Winter in Maine, especially post-holidays when the state plunges into the icy, dark depths of January and February, provides a perfect time to explore more weighty Maine fiction. While summer days can trend toward so-called beach reads or bestsellers, a fireside seat or comfy couch in January is the time and place to explore a literary Maine—stories beyond the sweeping scenic vistas and tourist hot spots.
In This Time Might be Different, Elaine Ford (1938–2017) takes readers, as Maine author and poet Wesley McNair writes, “inside the state’s factories, churches, grocery and hardware stores, and apartment houses. We enter the homes of the poor and the beach houses of the affluent summer visitors, discovering what the inhabitants eat for dinner, and how they talk to each other as they eat. She shows us mud season in early spring, and what the mud looks like after the late snow falls on it.”
Ford was a creative writing professor at the University of Maine from 1986 to 2005 and then Professor Emerita until her death in autumn of 2017. The first story in Ford’s collection of short stories is the aptly named “The Depth of Winter,” and finds Emma stuck in a season that is dragging.
“Every winter seems longer,” Emma went on. “This time of year is the worst.”
She sliced a piece of bread and spread apple butter on it. “No wonder people take to bashing each other.”
While place is critical, at the heart of this book are deftly drawn characters who contemplate difficult choices: a young girl might have coffee with a stranger; a guy might decide to rob the local laundromat; or a widow might get in the car and just keep driving. Underneath the commonplace—running into an old lover, a longstanding feud, an unspoken divorce—readers will find a trace of dark humor, a sinister underpinning, or a profound irony.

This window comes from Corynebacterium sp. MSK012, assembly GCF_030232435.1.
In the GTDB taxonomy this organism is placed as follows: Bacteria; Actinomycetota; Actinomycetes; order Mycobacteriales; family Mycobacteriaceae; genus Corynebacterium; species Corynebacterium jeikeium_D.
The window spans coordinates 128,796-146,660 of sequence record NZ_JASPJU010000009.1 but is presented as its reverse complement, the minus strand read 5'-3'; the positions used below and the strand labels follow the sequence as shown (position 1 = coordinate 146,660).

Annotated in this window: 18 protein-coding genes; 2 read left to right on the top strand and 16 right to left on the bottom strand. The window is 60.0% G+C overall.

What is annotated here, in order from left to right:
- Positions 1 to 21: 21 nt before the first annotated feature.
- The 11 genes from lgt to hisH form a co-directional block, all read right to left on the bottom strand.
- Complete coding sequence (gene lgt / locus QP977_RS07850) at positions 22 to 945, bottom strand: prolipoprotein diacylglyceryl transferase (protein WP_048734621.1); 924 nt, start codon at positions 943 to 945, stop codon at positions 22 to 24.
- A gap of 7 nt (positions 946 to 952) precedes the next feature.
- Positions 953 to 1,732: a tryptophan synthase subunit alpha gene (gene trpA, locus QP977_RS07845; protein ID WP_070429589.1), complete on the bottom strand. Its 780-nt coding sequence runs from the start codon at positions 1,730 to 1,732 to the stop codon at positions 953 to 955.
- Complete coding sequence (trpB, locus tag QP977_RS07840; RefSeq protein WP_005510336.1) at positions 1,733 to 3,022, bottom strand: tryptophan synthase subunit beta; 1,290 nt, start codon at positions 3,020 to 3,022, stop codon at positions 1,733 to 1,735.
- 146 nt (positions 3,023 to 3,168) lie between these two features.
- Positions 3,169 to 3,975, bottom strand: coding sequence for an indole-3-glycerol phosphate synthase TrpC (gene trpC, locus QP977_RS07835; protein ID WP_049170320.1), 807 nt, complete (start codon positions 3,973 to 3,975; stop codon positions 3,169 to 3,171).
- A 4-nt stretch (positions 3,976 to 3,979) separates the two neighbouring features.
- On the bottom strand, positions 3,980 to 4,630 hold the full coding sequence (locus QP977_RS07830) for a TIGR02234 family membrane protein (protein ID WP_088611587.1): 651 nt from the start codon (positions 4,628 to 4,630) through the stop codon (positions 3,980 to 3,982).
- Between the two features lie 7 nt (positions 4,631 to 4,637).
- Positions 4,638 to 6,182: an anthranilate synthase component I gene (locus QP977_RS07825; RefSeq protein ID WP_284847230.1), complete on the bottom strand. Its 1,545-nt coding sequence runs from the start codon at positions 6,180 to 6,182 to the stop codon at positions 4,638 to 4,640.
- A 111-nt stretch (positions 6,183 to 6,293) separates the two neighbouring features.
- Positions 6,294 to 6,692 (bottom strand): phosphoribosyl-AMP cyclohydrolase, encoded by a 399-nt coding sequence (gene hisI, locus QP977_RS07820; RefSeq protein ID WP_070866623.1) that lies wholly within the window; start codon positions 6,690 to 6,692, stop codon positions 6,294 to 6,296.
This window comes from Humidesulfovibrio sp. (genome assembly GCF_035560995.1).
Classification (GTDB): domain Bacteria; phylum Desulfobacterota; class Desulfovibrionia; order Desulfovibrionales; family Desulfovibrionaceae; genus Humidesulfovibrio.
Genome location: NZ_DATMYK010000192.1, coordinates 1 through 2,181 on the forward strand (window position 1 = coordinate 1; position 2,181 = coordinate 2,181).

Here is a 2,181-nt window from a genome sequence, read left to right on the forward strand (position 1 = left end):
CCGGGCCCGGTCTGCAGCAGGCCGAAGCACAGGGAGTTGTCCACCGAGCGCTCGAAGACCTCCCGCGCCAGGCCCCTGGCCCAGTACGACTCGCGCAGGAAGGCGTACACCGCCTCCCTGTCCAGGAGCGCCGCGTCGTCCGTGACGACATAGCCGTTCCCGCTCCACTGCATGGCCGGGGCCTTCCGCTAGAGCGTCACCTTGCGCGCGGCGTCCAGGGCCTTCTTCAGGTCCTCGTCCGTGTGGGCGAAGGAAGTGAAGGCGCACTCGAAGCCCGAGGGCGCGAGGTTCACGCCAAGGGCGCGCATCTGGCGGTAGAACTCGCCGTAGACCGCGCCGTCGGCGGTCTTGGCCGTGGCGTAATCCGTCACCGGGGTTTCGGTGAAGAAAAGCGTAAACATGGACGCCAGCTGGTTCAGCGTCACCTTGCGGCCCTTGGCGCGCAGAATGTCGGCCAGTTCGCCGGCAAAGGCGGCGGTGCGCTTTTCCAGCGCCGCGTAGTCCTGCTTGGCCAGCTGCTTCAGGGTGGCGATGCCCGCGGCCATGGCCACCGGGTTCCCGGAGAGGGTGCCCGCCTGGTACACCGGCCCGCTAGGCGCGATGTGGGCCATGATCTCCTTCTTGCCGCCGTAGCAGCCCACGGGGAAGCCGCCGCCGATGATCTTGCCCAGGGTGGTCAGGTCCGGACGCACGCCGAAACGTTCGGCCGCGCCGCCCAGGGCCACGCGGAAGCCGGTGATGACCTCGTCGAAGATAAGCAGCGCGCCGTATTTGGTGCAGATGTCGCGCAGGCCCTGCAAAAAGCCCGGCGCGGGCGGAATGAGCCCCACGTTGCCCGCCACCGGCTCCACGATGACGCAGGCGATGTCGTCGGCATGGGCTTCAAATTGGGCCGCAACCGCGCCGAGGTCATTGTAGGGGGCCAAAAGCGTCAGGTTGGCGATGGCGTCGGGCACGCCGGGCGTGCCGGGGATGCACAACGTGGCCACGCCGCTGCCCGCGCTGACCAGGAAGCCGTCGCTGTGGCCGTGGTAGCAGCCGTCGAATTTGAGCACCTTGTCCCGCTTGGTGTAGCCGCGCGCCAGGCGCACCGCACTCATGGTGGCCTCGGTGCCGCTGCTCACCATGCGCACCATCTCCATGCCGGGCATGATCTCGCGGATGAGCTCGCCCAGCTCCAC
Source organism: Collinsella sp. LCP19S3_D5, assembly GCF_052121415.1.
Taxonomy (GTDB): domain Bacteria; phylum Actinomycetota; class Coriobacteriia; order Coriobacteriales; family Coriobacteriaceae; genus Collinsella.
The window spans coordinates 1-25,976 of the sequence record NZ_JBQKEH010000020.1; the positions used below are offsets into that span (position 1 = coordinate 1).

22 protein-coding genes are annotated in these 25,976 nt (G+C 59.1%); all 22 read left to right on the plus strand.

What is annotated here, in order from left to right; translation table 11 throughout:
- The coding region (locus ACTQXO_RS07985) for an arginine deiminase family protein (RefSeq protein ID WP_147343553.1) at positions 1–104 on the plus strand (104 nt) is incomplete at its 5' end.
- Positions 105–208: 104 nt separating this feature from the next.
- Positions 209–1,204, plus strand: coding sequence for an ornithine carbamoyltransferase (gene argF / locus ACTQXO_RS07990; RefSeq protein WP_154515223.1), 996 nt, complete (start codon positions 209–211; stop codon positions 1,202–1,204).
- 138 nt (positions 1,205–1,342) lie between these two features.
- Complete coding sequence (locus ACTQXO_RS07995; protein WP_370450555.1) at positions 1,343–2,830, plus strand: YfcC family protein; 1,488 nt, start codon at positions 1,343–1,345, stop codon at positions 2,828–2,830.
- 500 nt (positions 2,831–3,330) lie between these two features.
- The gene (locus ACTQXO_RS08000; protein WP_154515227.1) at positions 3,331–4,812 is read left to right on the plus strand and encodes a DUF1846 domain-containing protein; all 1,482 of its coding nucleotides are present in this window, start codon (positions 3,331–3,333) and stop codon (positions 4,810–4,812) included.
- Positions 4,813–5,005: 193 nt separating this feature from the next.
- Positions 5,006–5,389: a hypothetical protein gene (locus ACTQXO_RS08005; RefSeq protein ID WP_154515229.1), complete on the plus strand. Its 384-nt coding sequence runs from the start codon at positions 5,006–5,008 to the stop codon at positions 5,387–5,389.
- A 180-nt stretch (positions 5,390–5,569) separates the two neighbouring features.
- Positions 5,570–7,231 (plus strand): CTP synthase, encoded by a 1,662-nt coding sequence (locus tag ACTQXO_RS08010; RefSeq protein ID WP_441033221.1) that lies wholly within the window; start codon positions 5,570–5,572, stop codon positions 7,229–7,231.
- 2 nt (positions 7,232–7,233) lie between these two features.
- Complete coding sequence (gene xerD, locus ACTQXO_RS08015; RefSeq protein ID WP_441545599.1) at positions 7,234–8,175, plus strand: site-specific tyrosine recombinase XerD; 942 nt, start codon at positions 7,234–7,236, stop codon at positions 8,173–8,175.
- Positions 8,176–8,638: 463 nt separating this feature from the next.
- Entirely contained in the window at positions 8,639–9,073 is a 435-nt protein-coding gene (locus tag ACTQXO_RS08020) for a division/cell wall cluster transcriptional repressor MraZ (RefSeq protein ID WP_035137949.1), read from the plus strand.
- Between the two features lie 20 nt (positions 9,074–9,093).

McNair observes, “Ford understands that everything depends on the people she creates and the choices they make.”
Good choices and bad. Emma in “The Depth of Winter,” finds herself making choices and wondering if this is the time when things might be different.
“As she approached the trailer the dog inside began to bark. She guessed sooner or later the barking would roust him, so she didn’t go any closer, just stood there in the clearing and waited. The trailer was an old one, streaked with rust. It had two metal doors, blank as closed eyes. A cinder block stoop led to one door, nothing led to the other. You would need to jump a foot and a half or more off the ground to get through it. . . Then Pete opened the door above the stoop, holding the black dog by the choke collar. “It’s you,” he said. He was wearing a rumpled shirt, mostly unbuttoned, and the bottoms of long johns. His feet were bare.
“Can I come in?” she asked.
One of the best writers of authentic Maine fiction today is Jim Nichols. Nichols’s most recent work, Blue Summer, was released in the fall of 2020. His previous book, Closer All the Time, won the 2016 Maine Literary Award for Best Fiction and offers a series of connected stories to examine life in the fictitious small town of Baxter, Maine. Author Bill Roorbach, said the novel is “built of sentences so beautiful I want to keep them like wild honey in a jar.”